Facing down the screamers

Posted: Dec 31, 2002 12:00 AM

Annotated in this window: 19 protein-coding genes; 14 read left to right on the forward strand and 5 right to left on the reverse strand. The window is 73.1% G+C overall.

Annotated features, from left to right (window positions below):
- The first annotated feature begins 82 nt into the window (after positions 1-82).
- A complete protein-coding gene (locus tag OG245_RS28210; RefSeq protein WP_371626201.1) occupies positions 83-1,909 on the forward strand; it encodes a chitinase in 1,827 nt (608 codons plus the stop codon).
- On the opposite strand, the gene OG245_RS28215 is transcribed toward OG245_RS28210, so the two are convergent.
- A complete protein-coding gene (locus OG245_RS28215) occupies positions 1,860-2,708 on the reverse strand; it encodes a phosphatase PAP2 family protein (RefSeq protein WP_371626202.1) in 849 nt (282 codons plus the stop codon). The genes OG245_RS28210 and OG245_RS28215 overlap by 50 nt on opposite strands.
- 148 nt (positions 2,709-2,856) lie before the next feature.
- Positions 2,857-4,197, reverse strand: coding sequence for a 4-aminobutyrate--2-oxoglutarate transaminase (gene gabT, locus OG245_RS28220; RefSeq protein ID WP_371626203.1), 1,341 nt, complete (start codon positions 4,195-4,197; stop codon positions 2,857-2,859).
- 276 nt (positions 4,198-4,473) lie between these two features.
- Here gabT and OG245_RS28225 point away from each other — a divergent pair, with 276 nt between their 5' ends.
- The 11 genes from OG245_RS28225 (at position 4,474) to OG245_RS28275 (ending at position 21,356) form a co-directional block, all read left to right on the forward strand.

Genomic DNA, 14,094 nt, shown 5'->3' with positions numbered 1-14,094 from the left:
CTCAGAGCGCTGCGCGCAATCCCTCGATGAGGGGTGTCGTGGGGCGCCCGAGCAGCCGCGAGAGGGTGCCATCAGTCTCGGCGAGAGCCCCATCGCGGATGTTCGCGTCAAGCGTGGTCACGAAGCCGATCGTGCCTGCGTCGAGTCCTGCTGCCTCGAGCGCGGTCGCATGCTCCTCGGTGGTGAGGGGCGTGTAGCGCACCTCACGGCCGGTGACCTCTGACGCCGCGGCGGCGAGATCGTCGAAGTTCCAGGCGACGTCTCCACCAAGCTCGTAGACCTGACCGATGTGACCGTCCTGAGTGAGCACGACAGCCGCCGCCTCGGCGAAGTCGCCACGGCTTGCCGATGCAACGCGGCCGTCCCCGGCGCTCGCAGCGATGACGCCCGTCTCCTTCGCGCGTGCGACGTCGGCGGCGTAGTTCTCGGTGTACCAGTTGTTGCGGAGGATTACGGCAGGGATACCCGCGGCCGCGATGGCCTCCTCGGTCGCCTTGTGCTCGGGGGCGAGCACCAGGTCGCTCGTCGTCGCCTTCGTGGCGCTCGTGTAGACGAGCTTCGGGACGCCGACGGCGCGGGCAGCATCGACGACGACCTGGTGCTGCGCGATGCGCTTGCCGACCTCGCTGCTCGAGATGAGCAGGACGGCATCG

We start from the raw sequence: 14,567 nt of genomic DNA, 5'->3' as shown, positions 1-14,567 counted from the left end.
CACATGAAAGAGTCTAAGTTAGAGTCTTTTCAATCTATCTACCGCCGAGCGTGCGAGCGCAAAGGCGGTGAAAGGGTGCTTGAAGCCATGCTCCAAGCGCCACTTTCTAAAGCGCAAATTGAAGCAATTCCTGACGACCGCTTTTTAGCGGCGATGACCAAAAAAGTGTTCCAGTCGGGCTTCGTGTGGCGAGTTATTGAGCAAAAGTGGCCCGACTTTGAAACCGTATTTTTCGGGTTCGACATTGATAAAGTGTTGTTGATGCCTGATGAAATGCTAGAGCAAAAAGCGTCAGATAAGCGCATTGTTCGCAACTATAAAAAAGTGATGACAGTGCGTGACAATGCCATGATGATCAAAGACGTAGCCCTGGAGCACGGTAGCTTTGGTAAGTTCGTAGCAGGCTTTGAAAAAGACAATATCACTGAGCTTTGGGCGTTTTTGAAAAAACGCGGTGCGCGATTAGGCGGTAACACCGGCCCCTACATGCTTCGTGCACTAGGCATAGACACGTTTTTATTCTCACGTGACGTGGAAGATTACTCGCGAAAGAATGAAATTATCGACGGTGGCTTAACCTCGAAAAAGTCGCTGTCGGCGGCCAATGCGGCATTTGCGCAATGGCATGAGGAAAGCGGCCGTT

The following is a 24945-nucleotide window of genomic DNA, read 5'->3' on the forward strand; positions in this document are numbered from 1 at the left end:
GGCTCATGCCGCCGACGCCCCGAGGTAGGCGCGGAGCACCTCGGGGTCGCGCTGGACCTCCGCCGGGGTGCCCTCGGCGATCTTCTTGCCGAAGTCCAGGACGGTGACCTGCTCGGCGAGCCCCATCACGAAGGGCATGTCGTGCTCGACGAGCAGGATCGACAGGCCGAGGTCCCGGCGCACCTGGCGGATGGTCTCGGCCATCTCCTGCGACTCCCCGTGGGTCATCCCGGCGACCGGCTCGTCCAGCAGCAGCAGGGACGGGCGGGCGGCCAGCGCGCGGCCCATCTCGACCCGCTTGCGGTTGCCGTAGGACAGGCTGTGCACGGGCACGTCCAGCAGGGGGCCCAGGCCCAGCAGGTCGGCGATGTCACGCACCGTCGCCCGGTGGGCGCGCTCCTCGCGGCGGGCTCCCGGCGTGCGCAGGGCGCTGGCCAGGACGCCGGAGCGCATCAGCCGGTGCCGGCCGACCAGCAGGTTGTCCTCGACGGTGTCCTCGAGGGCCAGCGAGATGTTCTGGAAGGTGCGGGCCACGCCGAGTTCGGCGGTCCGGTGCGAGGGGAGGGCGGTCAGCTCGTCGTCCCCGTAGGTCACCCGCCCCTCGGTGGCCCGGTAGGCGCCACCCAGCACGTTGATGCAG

The latest liberal attempt to blacklist pro-life conservatives failed last week. The Bush administration finally appointed W. David Hager, a University of Kentucky obstetrician-gynecologist, to the Food and Drug Administration's advisory committee for reproductive health drugs. Planned Parenthood President Gloria Feldt must be hoarse now, because she screamed for over two months about Hager, who committed the sin of vigorously questioning the safety to mothers of the abortion pill RU-486 (mifepristone). Feldt called the appointment of Hager and two other gutsy pro-life doctors, Joseph B. Stanford of the University of Utah and Susan A. Crockett of University of Texas Health Center at San Antonio, "a Christmas gift to religious extremists." Frenzied media and Democratic Party objections to the appointment have been extraordinary for two reasons. First, the appointment is to an advisory committee, one that makes no decisions. Advisory committees are usually constituted in a way to make sure that the actual decisionmakers get advice from a variety of perspectives. This appointment should have been no big deal, but Ted Kennedy and Hillary Clinton made it one. Second, those objecting to Hager seem to live in a country other than the United States. The Des Moines Register editorial board was shocked that Hager has said that the place to find safe sex is "within marriage." Hasn't the explosion of sexually transmitted diseases (STDs) taught us that? New York Times columnist Maureen Dowd complained that since Hager does not ignore his Christian beliefs when grappling with social problems, he is trying to bring back "medievalism." But Dowd was one of the leading complainers about Bill Clinton's Bible-plus-adultery compartmentalizing. Hager's appointment is an excellent one for three reasons. First, he has the credentials. Hager received the "Outstanding Physician in America Award" from Modern Healthcare magazine in 1994. This year, Ladies Home Journal named him one of the "Best Doctors for Women" in the Southeast. His work has been published in the American Journal of Obstetrics and Gynecology, the Journal of Reproductive Medicine, and the Journal of the American Medical Association. He's edited two textbooks -- "Infection Protocols for Obstetrics and Gynecology" (1992) and "Protocols for Infectious Diseases in Obstetrics and Gynecology" (1999) -- put out by highly regarded medical publishers. Second, Hager represents tens of millions of Americans who have faith in Christ and believe that his teaching is relevant all through the week, not just for an hour on Sunday morning. It's good to have a variety of views on advisory committees: Why should a biblical view be excluded? As David Stevens, executive director of the Christian Medical Association, put it, "If being a-religious is the criteria for public service, then most of our founding fathers would have been disqualified." Third, Hager's compassionate conservatism animates the work at his Women's Care Center in Lexington, Ky. Recalling the treatment of a 17-year-old girl suffering from sores caused by an incurable STD, he said, "She was shattered when I explained to her that she had contracted a disease from this person who told her that she was the only person he had sex with." He added, "It's one thing to see how an STD organism reproduces in the lab; it's another to see how it destroys young people's lives, and, well, you just don't get over seeing that." The cultural left in America is trying to silence those who do not get over seeing the real-life consequences of the sexual revolution. Gloria Feldt and her allies try to inflict damage on any social conservative who gets even minor attention and in that way drive a wedge between moderates and conservatives. It's excellent that in this relatively minor appointment the Bush administration stared down congressional and media liberals. The big battles -- like those involving Supreme Court seats -- are still to come. Those appointees, after all, do more than advise.